Non-metal (Oxygen, Sulphur, Nitrogen, Boron and Phosphorus)-Doped Metal Oxide Hybrid Nanostructures as Highly Efficient Photocatalysts for Water Treatment and Hydrogen Generation

  • M. S. Jyothi
  • Vignesh Nayak
  • Kakarla Raghava Reddy
  • S. Naveen
  • A. V. Raghu
Part of the Environmental Chemistry for a Sustainable World book series (ECSW, volume 29)


Inorganic metal oxide semiconductor-based photocatalyst plays key role in the photocatalytic process for applications such as environmental pollution (air and water) and hydrogen generation, due to their physico-chemical and photocatalytic properties. However, they are only active under ultraviolet irradiation, and it is a major drawback of oxide-based photocatalysts. The designing of visible-light-driven photocatalysts based on metal oxides is very important for the highly efficient photocatalytic process.

Doping of metal oxides (e.g. TiO2, ZnO, ZrO2) with non-metals such as oxygen, sulphur, nitrogen, boron and phosphorus elements enhances their photocatalytic efficiency under visible-light irradiation due to the strong oxidizing ability of non-metals. In this chapter, we discussed recent advances in various methodologies for the synthesis of series of above non-metal-doped hybrid nanostructured metal oxides, their properties, photocatalytic mechanism and the parameters (e.g. dopant concentration, photocatalyst content, morphological structures and band gap characteristics) that decide the photocatalytic performance for photocatalytic applications such as wastewater treatment and hydrogen generation. This chapter will provide novel ideas for the synthesis strategies of metal-free efficient photocatalysts with superior visible-light response for applications in the fields of the environment and energy.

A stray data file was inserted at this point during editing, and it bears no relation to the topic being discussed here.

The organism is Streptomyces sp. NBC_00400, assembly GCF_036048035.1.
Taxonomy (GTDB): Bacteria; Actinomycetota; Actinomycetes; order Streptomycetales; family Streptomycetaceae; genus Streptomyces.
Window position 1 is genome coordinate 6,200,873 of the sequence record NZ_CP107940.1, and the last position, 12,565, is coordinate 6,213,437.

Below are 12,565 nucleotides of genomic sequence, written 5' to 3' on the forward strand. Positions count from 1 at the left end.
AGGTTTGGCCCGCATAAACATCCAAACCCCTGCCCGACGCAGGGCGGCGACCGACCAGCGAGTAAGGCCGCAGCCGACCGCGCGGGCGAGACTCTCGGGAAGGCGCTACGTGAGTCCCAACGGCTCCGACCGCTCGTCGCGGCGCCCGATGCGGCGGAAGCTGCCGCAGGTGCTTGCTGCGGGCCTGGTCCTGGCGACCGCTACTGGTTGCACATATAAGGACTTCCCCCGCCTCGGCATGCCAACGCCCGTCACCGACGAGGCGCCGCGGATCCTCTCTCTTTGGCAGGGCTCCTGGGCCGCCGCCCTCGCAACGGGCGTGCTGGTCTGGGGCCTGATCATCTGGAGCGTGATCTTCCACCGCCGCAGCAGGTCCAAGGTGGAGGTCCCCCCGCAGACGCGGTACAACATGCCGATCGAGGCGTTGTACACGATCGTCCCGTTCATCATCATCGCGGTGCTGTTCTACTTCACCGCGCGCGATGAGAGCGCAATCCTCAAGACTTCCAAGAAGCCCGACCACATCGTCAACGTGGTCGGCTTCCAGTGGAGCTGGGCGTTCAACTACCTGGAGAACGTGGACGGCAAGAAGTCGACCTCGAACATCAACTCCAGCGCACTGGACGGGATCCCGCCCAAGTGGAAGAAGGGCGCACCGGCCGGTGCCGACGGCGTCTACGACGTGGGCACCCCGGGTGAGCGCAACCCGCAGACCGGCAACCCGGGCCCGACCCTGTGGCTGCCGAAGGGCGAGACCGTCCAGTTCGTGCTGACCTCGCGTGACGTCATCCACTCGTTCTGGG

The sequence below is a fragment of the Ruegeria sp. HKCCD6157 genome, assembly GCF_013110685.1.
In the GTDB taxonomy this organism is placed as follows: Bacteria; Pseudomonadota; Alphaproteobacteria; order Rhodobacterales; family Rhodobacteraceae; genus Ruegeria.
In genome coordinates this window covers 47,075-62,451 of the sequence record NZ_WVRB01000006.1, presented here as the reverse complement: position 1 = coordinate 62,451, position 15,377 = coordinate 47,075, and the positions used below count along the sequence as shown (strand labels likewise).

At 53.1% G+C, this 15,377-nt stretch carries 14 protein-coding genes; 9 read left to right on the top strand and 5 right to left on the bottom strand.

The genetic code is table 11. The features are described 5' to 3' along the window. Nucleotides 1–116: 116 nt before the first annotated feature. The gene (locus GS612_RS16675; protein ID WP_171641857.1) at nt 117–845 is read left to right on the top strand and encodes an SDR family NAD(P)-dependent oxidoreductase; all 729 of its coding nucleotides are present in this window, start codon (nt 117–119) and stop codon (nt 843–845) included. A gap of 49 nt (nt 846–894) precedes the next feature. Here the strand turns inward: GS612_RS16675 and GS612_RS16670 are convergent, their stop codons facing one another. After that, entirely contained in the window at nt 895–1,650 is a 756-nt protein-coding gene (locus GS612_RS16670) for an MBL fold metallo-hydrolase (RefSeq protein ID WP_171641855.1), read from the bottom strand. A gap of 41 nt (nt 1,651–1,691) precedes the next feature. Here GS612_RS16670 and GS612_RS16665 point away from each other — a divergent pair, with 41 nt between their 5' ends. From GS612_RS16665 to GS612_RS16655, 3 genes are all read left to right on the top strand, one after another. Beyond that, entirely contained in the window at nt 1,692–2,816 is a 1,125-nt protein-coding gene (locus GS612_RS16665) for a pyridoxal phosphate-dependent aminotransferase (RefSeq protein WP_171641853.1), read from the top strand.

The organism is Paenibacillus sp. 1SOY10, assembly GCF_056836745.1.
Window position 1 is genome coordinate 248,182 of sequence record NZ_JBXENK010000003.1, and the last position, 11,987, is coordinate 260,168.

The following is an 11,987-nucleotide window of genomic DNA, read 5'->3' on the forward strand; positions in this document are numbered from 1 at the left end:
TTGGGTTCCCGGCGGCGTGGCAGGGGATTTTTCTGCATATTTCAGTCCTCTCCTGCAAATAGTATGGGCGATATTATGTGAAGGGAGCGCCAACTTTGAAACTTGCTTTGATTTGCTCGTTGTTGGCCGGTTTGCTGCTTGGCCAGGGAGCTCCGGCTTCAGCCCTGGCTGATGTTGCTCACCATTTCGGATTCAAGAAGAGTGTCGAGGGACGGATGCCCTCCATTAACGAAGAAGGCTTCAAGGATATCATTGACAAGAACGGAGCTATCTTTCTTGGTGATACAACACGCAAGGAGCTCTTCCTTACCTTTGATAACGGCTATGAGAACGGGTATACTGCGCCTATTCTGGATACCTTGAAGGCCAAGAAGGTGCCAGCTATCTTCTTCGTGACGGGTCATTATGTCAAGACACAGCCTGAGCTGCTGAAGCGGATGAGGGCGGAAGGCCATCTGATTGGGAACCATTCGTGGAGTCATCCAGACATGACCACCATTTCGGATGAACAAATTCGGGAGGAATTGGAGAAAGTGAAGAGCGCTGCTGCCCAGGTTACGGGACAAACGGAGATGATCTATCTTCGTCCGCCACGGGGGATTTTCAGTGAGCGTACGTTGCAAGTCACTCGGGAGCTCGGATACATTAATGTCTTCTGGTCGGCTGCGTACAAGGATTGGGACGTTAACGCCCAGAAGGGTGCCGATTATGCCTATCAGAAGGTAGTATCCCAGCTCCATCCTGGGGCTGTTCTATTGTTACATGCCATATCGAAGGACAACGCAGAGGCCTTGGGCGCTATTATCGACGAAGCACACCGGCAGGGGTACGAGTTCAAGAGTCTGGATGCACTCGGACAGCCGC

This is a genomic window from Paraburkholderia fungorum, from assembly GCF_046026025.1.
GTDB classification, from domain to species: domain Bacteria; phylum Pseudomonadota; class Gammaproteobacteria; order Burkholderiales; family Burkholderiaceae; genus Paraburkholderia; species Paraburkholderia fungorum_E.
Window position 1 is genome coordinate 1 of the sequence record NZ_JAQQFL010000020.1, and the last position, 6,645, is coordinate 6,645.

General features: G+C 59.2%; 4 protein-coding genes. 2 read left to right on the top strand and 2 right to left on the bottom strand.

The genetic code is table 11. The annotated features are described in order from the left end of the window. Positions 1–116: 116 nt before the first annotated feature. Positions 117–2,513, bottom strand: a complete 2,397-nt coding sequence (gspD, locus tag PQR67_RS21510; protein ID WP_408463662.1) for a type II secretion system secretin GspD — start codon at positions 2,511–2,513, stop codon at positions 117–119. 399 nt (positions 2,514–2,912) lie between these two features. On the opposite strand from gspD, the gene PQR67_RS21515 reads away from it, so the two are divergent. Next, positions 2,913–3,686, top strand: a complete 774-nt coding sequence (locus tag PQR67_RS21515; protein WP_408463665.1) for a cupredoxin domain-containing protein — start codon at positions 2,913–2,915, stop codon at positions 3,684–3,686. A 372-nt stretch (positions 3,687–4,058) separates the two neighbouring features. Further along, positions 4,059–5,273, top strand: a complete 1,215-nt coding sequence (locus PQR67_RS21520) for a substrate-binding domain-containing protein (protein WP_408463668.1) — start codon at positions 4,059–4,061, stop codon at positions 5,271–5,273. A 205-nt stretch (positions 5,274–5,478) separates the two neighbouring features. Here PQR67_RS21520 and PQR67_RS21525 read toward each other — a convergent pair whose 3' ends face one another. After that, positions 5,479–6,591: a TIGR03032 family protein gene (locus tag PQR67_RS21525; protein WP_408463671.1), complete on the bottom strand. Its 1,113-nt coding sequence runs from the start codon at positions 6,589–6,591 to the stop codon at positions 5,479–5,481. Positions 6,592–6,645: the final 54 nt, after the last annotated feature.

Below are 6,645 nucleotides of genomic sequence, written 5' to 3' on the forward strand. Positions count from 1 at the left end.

Metal oxide (TiO2, ZnO) semiconductors Non-metal (oxygen, sulphur, nitrogen, boron and phosphorus) dopants Non-metal-doped metal oxide hybrids Photocatalysis Visible-light-driven photocatalysts Band gap properties Wastewater treatment Hydrogen generation 


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© Springer Nature Switzerland AG 2019

Authors and Affiliations

  • M. S. Jyothi
    • 1
  • Vignesh Nayak
    • 2
  • Kakarla Raghava Reddy
    • 3
  • S. Naveen
    • 4
  • A. V. Raghu
    • 4
  1. 1.Department of Chemical Technology, Faculty of SciencesChulalongkorn UniversityBangkokThailand
  2. 2.Center for Nano and Material sciencesJain UniversityBangaloreIndia
  3. 3.School of Chemical & Biomolecular EngineeringThe University of SydneySydneyAustralia
  4. 4.Department of Basic Sciences, School of Engineering and Technology, CETJain UniversityBangaloreIndia

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